Europe's new unmanned cargo ships will resupply the space station.
Europe’s first unmanned space freighter bound for the International Space Station (ISS) is counting down toward its launch debut tonight from a spaceport on the northern South American coast.
The European Space Agency’s (ESA) massive cargo ship “Jules Verne” is poised to launch spaceward atop an Ariane 5 rocket at 11:03 p.m. EST (0403 March 9 GMT) from Europe’s Guiana Space Center spaceport in Kourou, French Guiana.
Weighing in at nearly 21 tons, Jules Verne is the first of a new fleet of Automated Transfer Vehicles (ATVs) built for the ESA to ferry new supplies and equipment to the ISS. It is the first completely new spacecraft to visit the space station in nine years and can haul about three times the cargo of Russia’s current unmanned Progress space freighters.
“It’s a major milestone and we’re getting within touching distance of where we want to be, which is to get on orbit,” said ESA space station program manager Alan Thirkettle.
Named after the famed 19th century science fiction writer Jules Verne, of France, Europe’s inaugural ATV is the first of five cargo tugs that will deliver fresh supplies to the ISS through 2015 in return for a six-month berth for an ESA astronaut every other year. In all, ESA officials plan to launch seven such spacecraft to the space station.
But first, Jules Verne must prove its space worthiness.
As of late Friday, ESA officials were watching a low cloud layer, as well as a low probability of thunderstorms, as they prepared for tonight’s launch attempt. Jules Verne has until March 10 to attempt its maiden launch before ESA officials would stand down to clear communications satellite traffic to support the planned March 11 launch of NASA’s shuttle Endeavour on its 16-day construction flight to the ISS.
While Endeavour’s STS-123 astronaut crew delivers a new Japanese room and Canadian robot to the ISS, Jules Verne will take up a parking orbit about 1,200 miles (2,000 km) away from the station. It will deliver its cargo - including two manuscripts by its namesake - to the orbiting lab after Endeavour departs and before the April 8 launch of a new ISS crew aboard a Russian spacecraft, ESA officials said.
Designed to dock at the aft end of the station’s Russian-built Zvezda module, Jules Verne is a 32-foot (10-meter) long cylinder with X-wing-like solar arrays and a diameter of about 14.7 feet (4.5 meters). The spacecraft weighs of about 23,000 pounds (10,432 kg) when empty and can be loaded with more than 16,800 pounds (7,620 kg) of fresh food, equipment and rocket propellant.
“Just to get a sense of what the size of this great bird is; we’re about the size of a London [double-decker] bus,” said John Ellwood, the ESA’s ATV project manager.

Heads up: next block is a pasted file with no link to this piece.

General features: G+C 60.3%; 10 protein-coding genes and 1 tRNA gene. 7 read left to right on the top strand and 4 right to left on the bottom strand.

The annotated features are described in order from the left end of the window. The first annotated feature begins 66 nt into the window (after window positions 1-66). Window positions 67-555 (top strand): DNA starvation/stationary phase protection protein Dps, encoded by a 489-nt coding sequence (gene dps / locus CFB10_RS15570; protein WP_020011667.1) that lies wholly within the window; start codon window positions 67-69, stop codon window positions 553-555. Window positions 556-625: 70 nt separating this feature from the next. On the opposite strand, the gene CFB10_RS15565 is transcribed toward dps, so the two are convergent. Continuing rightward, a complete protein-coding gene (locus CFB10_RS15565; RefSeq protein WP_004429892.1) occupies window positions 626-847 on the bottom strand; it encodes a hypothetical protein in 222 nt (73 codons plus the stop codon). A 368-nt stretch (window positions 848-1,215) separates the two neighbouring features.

While Jules Verne is launching with less than its maximum capacity, ATVs are designed to haul about 12,000 pounds (5,443 kg) of cargo to the space station inside their 1,685-cubic-foot (almost 48-cubic-meter) interiors. Tanks inside the spacecraft can hold about 1,850 pounds (839 kg) of water, 220 pounds (100 kg) of oxygen and air and 1,890 pounds (857 kg) of fuel for the station’s Russian thrusters. Jules Verne, itself, can hold more than 10,000 pounds of propellant to feed its four main engines and 28 thrusters during flight and in maneuvers to boost the station’s orbit.
“When we get to orbit, we have 14 days of work,” said Mike Suffredini, NASA’s space station program manager.
European flight controllers will watch over Jules Verne’s flight from a new ESA Mission Control Center in Toulouse, France. In addition to testing the spacecraft’s collision avoidance system, they will monitor Jules Verne during two demonstration days - set for March 29 and March 30, respectively - to check its automated rendezvous systems. If all goes well, the spacecraft is due to dock on April 3.
Unlike Russia’s automated Progress cargo ships, which can be remote controlled by astronauts inside the ISS if their navigation system goes haywire, station crewmembers have only a big red button to send Jules Verne out to a safe distance should it stray off course, ESA officials said.
“The crew won’t do anything at all if the rendezvous is nominal,” said Bob Chesson, the ESA's chief of human spaceflight and exploration operations.
NASA will broadcast the launch of Europe’s Jules Verne ATV live on NASA TV beginning at 10:15 p.m. EST (0215 March GMT). Click here for a link to SPACE.com’s NASA TV feed and ISS mission updates.
- VIDEO: Part 1: Europe's First ISS Cargo Ship
- VIDEO: Part 2: Jules Verne, Europe's First ISS Cargo Tug
- VIDEO: Columbus: Europe's Orbital Lab at ISS